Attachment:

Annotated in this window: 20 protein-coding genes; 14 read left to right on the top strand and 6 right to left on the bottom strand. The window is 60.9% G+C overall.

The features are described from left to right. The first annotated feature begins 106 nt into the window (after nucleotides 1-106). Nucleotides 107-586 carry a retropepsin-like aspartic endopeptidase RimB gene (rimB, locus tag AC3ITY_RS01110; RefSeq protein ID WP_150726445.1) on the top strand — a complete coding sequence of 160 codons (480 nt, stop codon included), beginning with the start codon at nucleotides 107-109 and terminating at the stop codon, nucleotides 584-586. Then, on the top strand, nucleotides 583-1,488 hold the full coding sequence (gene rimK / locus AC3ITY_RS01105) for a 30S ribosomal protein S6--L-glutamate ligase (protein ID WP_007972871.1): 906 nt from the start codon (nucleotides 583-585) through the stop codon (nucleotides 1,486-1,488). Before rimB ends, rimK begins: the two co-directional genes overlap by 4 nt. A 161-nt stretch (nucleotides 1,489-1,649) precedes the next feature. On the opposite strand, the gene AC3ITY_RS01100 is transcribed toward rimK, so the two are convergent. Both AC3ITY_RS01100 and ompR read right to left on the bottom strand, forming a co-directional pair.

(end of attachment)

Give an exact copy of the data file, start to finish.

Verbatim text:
Annotated in this window: 20 protein-coding genes; 14 read left to right on the top strand and 6 right to left on the bottom strand. The window is 60.9% G+C overall.

The features are described from left to right. The first annotated feature begins 106 nt into the window (after nucleotides 1-106). Nucleotides 107-586 carry a retropepsin-like aspartic endopeptidase RimB gene (rimB, locus tag AC3ITY_RS01110; RefSeq protein ID WP_150726445.1) on the top strand — a complete coding sequence of 160 codons (480 nt, stop codon included), beginning with the start codon at nucleotides 107-109 and terminating at the stop codon, nucleotides 584-586. Then, on the top strand, nucleotides 583-1,488 hold the full coding sequence (gene rimK / locus AC3ITY_RS01105) for a 30S ribosomal protein S6--L-glutamate ligase (protein ID WP_007972871.1): 906 nt from the start codon (nucleotides 583-585) through the stop codon (nucleotides 1,486-1,488). Before rimB ends, rimK begins: the two co-directional genes overlap by 4 nt. A 161-nt stretch (nucleotides 1,489-1,649) precedes the next feature. On the opposite strand, the gene AC3ITY_RS01100 is transcribed toward rimK, so the two are convergent. Both AC3ITY_RS01100 and ompR read right to left on the bottom strand, forming a co-directional pair.